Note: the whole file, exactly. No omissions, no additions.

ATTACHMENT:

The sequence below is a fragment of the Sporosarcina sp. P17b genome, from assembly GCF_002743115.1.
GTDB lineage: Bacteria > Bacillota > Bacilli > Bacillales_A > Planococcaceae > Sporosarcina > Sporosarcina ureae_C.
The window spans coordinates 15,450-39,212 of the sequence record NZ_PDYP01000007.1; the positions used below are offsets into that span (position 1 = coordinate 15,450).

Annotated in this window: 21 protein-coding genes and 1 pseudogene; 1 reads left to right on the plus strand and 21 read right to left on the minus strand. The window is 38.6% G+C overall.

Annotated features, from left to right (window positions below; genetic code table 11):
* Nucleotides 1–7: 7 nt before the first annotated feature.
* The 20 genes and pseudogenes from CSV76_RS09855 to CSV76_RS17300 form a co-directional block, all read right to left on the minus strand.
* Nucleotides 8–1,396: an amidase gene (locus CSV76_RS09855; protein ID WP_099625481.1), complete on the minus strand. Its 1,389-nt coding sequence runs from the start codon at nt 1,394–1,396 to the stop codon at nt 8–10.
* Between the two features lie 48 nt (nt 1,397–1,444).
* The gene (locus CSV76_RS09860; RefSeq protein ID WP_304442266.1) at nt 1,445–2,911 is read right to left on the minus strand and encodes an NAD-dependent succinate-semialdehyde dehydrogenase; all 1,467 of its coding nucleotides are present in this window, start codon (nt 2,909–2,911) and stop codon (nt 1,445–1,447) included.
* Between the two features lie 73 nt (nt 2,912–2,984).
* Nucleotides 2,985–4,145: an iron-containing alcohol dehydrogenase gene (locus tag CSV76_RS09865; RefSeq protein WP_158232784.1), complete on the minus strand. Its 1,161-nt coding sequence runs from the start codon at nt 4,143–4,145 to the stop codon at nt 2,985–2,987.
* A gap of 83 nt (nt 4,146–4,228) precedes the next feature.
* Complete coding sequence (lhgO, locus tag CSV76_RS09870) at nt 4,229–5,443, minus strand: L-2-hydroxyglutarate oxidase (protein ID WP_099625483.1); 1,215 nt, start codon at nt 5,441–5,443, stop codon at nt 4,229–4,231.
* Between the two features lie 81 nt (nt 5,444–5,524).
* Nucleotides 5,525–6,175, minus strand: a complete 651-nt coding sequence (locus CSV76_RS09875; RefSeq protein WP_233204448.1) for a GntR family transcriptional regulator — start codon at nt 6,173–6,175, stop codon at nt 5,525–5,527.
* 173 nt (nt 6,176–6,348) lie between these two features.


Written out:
The sequence below is a fragment of the Sporosarcina sp. P17b genome, from assembly GCF_002743115.1.
GTDB lineage: Bacteria > Bacillota > Bacilli > Bacillales_A > Planococcaceae > Sporosarcina > Sporosarcina ureae_C.
The window spans coordinates 15,450-39,212 of the sequence record NZ_PDYP01000007.1; the positions used below are offsets into that span (position 1 = coordinate 15,450).

Annotated in this window: 21 protein-coding genes and 1 pseudogene; 1 reads left to right on the plus strand and 21 read right to left on the minus strand. The window is 38.6% G+C overall.

Annotated features, from left to right (window positions below; genetic code table 11):
* Nucleotides 1–7: 7 nt before the first annotated feature.
* The 20 genes and pseudogenes from CSV76_RS09855 to CSV76_RS17300 form a co-directional block, all read right to left on the minus strand.
* Nucleotides 8–1,396: an amidase gene (locus CSV76_RS09855; protein ID WP_099625481.1), complete on the minus strand. Its 1,389-nt coding sequence runs from the start codon at nt 1,394–1,396 to the stop codon at nt 8–10.
* Between the two features lie 48 nt (nt 1,397–1,444).
* The gene (locus CSV76_RS09860; RefSeq protein ID WP_304442266.1) at nt 1,445–2,911 is read right to left on the minus strand and encodes an NAD-dependent succinate-semialdehyde dehydrogenase; all 1,467 of its coding nucleotides are present in this window, start codon (nt 2,909–2,911) and stop codon (nt 1,445–1,447) included.
* Between the two features lie 73 nt (nt 2,912–2,984).
* Nucleotides 2,985–4,145: an iron-containing alcohol dehydrogenase gene (locus tag CSV76_RS09865; RefSeq protein WP_158232784.1), complete on the minus strand. Its 1,161-nt coding sequence runs from the start codon at nt 4,143–4,145 to the stop codon at nt 2,985–2,987.
* A gap of 83 nt (nt 4,146–4,228) precedes the next feature.
* Complete coding sequence (lhgO, locus tag CSV76_RS09870) at nt 4,229–5,443, minus strand: L-2-hydroxyglutarate oxidase (protein ID WP_099625483.1); 1,215 nt, start codon at nt 5,441–5,443, stop codon at nt 4,229–4,231.
* Between the two features lie 81 nt (nt 5,444–5,524).
* Nucleotides 5,525–6,175, minus strand: a complete 651-nt coding sequence (locus CSV76_RS09875; RefSeq protein WP_233204448.1) for a GntR family transcriptional regulator — start codon at nt 6,173–6,175, stop codon at nt 5,525–5,527.
* 173 nt (nt 6,176–6,348) lie between these two features.